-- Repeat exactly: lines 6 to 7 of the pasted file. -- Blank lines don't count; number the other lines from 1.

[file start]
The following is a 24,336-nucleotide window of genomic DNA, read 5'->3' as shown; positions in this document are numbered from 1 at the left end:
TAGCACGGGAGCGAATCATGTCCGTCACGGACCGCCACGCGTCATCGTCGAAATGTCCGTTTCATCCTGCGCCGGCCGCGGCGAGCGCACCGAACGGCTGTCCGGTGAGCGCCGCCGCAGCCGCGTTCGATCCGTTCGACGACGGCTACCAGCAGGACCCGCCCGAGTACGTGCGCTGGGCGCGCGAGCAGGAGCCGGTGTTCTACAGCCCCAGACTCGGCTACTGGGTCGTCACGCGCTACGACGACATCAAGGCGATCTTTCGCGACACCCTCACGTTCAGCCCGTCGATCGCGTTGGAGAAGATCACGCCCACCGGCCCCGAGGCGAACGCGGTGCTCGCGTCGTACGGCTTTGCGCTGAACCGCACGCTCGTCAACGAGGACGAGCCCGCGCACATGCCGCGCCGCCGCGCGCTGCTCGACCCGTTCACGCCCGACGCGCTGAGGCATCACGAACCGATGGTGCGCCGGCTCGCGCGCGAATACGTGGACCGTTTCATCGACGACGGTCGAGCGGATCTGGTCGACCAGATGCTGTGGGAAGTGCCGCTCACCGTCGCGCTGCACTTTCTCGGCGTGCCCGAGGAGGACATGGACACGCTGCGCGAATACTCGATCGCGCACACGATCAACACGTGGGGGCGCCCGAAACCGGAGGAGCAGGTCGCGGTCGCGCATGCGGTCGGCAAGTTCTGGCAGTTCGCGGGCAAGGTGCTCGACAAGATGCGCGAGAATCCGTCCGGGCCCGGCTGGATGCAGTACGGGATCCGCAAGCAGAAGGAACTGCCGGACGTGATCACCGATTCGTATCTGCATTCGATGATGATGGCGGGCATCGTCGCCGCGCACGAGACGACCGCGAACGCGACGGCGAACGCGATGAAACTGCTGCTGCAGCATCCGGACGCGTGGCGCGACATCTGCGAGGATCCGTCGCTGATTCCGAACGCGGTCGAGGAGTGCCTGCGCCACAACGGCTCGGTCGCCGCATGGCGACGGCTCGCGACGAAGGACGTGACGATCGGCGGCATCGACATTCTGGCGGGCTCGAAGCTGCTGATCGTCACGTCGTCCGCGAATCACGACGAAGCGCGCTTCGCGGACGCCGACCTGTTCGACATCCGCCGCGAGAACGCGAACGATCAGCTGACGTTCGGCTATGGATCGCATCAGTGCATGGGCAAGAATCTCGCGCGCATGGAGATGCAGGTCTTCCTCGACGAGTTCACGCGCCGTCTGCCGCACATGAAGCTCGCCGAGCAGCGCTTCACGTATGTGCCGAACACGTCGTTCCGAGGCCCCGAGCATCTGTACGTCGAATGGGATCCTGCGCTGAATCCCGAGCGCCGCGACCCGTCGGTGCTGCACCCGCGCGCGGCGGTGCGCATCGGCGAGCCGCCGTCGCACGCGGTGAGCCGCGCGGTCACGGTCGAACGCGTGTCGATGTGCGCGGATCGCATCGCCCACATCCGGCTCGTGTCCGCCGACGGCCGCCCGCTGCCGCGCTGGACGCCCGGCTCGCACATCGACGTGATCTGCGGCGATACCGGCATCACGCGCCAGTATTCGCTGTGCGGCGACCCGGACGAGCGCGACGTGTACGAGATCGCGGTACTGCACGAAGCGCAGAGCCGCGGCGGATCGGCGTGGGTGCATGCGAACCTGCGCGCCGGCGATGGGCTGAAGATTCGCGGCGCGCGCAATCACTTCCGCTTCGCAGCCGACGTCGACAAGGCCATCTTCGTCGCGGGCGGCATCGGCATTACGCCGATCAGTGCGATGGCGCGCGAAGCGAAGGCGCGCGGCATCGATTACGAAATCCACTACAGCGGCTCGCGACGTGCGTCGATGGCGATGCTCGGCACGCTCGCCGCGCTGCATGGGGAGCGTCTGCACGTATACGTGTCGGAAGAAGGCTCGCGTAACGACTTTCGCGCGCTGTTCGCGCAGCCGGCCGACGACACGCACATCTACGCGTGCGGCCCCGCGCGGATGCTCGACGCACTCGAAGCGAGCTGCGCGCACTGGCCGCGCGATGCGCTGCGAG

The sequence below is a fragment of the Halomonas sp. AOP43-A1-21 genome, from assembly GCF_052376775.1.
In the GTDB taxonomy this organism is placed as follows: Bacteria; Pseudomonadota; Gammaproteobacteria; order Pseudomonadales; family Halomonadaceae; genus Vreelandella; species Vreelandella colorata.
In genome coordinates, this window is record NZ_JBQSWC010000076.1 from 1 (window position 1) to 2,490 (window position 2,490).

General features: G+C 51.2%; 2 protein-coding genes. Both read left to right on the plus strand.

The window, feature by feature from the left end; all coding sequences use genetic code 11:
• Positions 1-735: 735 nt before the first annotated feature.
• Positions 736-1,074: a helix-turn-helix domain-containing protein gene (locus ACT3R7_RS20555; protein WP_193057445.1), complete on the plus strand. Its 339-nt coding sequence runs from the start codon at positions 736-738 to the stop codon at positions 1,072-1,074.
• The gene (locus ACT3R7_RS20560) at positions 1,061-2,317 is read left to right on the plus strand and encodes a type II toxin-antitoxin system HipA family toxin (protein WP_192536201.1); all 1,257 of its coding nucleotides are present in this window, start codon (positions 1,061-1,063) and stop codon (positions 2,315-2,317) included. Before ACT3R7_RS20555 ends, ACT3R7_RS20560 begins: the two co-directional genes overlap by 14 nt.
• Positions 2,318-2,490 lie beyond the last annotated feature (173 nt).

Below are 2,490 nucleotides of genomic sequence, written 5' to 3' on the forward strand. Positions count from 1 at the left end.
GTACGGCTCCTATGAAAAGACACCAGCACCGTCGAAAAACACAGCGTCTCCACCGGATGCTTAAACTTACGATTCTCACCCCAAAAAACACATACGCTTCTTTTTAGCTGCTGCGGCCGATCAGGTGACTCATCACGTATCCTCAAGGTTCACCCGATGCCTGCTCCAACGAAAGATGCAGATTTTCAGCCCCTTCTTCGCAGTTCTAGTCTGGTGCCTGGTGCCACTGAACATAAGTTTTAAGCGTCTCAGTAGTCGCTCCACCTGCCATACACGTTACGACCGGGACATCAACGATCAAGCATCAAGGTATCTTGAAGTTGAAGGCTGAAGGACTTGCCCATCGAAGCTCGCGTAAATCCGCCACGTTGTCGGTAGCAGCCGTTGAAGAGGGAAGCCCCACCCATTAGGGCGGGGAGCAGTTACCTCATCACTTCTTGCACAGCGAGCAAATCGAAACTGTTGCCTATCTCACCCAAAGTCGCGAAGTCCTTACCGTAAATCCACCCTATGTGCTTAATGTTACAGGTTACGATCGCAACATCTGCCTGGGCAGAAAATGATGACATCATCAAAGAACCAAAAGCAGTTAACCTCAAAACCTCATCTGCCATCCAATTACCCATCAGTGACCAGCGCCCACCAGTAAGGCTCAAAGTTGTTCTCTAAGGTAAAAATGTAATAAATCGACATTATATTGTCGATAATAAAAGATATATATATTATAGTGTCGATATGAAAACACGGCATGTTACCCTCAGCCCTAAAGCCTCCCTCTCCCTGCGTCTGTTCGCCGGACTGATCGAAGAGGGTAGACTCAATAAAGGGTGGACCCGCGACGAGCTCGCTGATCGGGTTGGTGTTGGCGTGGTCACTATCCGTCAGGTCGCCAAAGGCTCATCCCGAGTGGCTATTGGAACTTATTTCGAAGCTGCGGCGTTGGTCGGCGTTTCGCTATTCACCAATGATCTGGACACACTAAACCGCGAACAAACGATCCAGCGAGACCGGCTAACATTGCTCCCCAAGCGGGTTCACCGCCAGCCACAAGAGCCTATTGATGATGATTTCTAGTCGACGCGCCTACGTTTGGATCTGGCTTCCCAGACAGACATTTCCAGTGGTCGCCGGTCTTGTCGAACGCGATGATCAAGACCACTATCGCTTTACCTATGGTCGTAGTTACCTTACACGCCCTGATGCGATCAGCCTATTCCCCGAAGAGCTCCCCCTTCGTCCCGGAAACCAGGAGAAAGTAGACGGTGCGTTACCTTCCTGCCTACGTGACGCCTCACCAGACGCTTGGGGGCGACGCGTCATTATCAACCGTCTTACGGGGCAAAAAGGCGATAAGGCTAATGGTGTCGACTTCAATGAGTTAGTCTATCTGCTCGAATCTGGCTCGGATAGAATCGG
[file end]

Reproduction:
General features: G+C 51.2%; 2 protein-coding genes. Both read left to right on the plus strand.

The window, feature by feature from the left end; all coding sequences use genetic code 11: